Recording Conversations

The Sixth Circuit Court of Appeals recently ruled that a participant in a conversation does not violate Michigan’s eavesdropping statute by recording the conversation without the consent of the other parties. Fisher v Perron, Docket No. 21-1184 (CA 6, 2022). This decision, especially in light of the Michigan Supreme Court’s refusal to review this issue in a different case, reaffirms that Michigan is a one-party consent state for recordings.

In this case, Mr. Fisher alleged that his sister violated Michigan’s eavesdropping law by recording over a dozen phone conversations between themselves and two other siblings about their late mother’s estate and related litigation. He asserted that Michigan’s eavesdropping law prohibited the use of an electronic “device to eavesdrop upon [a] conversation without the consent of all parties thereto.” When the trial court dismissed the claim, Fisher appealed to the Sixth Circuit, arguing that Michigan’s law required the consent of all parties for a conversation to be lawfully recorded.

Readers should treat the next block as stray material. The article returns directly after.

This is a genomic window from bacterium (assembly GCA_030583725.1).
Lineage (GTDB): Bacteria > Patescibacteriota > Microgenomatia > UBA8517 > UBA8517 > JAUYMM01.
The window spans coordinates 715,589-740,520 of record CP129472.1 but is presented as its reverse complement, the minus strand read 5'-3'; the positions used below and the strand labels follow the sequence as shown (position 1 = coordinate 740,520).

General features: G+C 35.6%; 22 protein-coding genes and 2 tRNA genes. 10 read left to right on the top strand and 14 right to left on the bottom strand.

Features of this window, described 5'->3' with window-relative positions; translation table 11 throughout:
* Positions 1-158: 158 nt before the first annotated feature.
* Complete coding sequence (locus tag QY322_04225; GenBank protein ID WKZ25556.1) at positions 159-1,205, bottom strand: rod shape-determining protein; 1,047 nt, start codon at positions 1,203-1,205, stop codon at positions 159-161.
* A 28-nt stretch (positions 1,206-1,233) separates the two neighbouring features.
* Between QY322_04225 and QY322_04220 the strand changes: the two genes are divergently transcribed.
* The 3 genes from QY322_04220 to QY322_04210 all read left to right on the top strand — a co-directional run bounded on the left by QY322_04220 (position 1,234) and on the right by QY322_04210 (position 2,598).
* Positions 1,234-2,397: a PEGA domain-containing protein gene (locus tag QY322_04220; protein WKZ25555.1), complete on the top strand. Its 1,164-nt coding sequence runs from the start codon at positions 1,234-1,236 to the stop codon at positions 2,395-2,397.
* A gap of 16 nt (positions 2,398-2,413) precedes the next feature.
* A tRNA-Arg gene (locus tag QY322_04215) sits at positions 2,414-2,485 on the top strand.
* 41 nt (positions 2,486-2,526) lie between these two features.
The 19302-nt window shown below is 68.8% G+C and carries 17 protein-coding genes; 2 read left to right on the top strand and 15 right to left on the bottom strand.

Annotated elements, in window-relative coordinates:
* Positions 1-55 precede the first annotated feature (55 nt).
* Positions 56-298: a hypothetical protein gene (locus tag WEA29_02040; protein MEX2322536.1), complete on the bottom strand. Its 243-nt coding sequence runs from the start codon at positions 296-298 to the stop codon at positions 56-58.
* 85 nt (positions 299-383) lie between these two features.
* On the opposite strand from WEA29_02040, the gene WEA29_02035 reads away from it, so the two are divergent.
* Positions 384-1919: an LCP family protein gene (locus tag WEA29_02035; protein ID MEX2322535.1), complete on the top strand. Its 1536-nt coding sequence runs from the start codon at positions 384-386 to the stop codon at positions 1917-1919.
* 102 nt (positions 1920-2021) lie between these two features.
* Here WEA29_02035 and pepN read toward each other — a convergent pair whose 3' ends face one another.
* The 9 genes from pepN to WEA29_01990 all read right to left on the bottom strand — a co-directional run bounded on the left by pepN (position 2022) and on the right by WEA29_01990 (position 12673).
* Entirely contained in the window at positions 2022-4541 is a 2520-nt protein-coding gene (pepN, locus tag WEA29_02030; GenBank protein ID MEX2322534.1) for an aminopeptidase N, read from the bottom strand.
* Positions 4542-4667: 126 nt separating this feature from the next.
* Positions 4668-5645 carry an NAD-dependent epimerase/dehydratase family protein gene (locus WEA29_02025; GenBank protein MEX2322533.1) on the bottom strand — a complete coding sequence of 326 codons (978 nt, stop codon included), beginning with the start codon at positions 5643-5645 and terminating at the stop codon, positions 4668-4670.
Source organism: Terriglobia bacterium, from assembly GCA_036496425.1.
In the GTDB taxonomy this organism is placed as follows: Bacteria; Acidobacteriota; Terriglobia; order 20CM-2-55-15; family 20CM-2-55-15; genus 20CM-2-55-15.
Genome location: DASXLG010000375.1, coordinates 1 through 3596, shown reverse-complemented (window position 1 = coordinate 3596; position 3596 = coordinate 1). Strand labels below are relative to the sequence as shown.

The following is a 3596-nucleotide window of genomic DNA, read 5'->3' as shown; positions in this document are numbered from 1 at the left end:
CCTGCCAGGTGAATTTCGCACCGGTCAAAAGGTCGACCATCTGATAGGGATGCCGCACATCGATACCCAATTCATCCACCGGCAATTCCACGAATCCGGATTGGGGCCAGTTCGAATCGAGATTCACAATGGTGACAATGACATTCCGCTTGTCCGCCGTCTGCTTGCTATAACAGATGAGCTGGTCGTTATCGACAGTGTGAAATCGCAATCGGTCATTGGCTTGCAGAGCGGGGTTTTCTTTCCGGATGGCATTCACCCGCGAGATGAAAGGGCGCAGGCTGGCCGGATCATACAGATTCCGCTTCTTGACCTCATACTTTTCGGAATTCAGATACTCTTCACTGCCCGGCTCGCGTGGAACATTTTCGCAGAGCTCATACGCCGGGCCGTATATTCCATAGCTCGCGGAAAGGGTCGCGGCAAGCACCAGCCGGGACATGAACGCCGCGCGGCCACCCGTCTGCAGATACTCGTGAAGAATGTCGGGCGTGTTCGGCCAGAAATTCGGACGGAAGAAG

Although the Michigan Supreme Court has yet to determine whether Michigan’s law requires the consent of all parties, it recently declined to consider the issue in AFT v Project Veritas, Docket No. 17-13292 (ED Mich, 2021). The Sixth Circuit reviewed past precedent, including the Supreme Court’s recent decision not to review the issue, and held that Michigan is a “one-party consent state,” meaning only one party to a conversation is required to consent to its recording. Based on that holding, the Court rejected Fisher’s illegal eavesdropping claim.

Regardless of this decision, school officials should exercise caution before recording conversations, including virtual meetings, without the consent of all parties. Non-consensual recording by a participant to the conversation, while not criminal, may still violate board policy, a collective bargaining agreement, or student privacy law. Such recording also risks negatively impacting student and employee relations.